A bill to provide tax relief for American workers and businesses, to put workers back on the job while rebuilding and modernizing America, and to provide pathways back to work for Americans looking for jobs.
The bill’s titles are written by its sponsor.
Sponsor and status
Sponsor. Senator for Nevada. Democrat.
Last Updated: Sep 14, 2011
Length: 412 pages
Sep 13, 2011
112th Congress, 2011–2013
Died in a previous Congress
This bill was introduced on September 14, 2011, in a previous session of Congress, but was not enacted.
- See Instead:
S. 1660 (same title)
Failed Cloture — Oct 11, 2011
Sep 13, 2011
Bills and resolutions are referred to committees which debate the bill before possibly sending it on to the whole chamber.
Sep 14, 2011
A committee has voted to issue a report to the full chamber recommending that the bill be considered further. Only about 1 in 4 bills are reported out of committee.
S. 1549 (112th) was a bill in the United States Congress.
A bill must be passed by both the House and Senate in identical form and then be signed by the President to become law.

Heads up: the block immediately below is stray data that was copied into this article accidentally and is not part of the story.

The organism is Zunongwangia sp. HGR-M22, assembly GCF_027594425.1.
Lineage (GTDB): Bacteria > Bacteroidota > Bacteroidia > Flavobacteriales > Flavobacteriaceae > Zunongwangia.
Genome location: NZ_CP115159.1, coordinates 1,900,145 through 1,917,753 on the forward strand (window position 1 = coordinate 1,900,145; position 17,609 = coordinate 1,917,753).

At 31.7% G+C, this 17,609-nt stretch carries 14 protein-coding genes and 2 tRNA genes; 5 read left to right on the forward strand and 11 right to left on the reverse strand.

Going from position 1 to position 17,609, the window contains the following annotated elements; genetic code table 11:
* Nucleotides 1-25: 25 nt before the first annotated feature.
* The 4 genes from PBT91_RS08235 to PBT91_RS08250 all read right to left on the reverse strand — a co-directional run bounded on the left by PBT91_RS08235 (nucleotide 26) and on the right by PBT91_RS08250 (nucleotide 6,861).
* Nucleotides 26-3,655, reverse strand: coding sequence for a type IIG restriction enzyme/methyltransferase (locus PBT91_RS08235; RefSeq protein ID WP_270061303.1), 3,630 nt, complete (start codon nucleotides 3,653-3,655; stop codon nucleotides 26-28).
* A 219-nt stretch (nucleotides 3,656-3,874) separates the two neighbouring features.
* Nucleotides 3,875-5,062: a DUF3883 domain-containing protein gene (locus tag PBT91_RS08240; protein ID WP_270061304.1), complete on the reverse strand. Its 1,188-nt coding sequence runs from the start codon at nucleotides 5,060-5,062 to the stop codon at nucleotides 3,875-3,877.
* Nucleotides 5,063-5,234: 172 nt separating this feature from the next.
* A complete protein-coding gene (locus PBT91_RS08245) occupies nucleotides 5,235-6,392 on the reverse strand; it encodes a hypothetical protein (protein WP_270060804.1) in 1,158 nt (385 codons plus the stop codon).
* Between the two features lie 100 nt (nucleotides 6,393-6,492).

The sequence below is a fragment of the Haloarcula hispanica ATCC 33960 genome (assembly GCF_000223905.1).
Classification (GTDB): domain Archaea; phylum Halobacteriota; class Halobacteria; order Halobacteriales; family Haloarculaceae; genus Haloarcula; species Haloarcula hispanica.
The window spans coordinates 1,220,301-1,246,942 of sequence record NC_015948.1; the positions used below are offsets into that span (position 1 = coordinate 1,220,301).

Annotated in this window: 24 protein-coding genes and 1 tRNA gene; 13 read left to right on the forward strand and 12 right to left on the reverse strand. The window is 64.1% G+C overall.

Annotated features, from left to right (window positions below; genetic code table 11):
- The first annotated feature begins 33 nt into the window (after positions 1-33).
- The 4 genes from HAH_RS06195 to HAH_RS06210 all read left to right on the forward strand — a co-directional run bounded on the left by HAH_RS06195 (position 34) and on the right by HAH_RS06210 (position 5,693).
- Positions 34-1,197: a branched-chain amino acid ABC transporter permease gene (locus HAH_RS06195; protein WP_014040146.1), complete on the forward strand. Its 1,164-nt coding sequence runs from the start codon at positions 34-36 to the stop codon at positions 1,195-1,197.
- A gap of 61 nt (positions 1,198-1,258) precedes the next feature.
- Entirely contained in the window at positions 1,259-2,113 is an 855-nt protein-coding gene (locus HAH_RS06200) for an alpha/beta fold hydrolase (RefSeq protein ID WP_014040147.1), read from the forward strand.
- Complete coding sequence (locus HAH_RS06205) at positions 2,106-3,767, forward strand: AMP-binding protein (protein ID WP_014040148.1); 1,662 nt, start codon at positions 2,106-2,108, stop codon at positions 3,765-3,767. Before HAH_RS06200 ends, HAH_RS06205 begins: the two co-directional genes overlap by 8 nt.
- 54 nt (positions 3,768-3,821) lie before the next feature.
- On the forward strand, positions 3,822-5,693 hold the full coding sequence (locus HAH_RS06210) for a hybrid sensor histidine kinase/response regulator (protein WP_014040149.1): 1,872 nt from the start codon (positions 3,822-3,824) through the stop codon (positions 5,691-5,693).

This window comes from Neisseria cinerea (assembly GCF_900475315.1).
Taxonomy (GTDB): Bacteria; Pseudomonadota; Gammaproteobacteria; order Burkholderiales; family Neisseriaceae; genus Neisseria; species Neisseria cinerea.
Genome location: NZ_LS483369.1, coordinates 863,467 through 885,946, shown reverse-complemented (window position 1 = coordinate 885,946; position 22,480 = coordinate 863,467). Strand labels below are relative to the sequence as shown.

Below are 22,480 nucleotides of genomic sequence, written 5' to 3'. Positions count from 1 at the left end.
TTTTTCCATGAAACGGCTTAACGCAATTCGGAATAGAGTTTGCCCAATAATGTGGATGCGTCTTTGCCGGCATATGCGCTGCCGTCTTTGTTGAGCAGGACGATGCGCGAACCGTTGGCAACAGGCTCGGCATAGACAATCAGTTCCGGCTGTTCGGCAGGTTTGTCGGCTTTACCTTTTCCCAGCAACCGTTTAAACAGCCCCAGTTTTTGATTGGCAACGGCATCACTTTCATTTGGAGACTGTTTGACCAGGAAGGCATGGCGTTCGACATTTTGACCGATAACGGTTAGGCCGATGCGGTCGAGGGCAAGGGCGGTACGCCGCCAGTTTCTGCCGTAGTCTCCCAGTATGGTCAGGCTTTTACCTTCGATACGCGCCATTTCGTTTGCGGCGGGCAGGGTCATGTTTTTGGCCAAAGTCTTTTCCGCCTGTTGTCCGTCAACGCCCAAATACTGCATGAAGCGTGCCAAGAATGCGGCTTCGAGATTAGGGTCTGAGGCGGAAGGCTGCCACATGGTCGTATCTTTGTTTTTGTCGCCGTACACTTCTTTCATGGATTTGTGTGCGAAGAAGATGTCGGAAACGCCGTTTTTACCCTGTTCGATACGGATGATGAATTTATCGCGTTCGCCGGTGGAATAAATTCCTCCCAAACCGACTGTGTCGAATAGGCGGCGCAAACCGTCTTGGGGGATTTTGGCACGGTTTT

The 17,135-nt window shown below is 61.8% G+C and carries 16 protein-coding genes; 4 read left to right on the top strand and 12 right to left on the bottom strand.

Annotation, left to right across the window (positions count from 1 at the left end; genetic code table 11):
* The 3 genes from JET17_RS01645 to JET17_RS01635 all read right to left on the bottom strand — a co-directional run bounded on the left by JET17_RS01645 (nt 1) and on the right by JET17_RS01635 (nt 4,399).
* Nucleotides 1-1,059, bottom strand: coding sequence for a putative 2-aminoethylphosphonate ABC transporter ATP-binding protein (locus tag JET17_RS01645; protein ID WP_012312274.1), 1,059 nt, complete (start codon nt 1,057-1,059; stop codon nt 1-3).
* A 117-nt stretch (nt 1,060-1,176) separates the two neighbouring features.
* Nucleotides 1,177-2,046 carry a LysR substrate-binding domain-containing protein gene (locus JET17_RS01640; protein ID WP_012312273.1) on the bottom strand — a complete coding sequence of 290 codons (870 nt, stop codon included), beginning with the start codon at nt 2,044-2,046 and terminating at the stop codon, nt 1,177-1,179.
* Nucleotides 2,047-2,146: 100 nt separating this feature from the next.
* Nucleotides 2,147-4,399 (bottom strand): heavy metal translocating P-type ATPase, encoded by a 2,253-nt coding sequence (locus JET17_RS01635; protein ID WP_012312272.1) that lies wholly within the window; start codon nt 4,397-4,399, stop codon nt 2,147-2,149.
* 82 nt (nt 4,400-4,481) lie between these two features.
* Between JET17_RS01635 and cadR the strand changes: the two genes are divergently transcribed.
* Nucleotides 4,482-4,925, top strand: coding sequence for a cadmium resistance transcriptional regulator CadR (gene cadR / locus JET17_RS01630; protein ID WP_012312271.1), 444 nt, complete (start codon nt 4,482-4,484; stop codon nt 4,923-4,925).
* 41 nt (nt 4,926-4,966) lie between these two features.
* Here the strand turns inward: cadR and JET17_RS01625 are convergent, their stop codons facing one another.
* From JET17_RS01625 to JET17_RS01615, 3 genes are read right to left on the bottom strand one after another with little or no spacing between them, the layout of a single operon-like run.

This bill was introduced in the 112th Congress, which met from Jan 5, 2011 to Jan 3, 2013. Legislation not enacted by the end of a Congress is cleared from the books.
How to cite this information.
We recommend the following MLA-formatted citation when using the information you see here in academic work:
Civic Impulse. (2018). S. 1549 — 112th Congress: American Jobs Act of 2011. Retrieved from https://www.govtrack.us/congress/bills/112/s1549
“S. 1549 — 112th Congress: American Jobs Act of 2011.” www.GovTrack.us. 2011. May 24, 2018 <https://www.govtrack.us/congress/bills/112/s1549>
|title=S. 1549 (112th)
|accessdate=May 24, 2018
|author=112th Congress (2011)
|date=September 13, 2011
|quote=American Jobs Act of 2011
Where is this information from?
GovTrack automatically collects legislative information from a variety of governmental and non-governmental sources. This page is sourced primarily from Congress.gov, the official portal of the United States Congress. Congress.gov is generally updated one day after events occur, and so legislative activity shown here may be one day behind. Data via the congress project.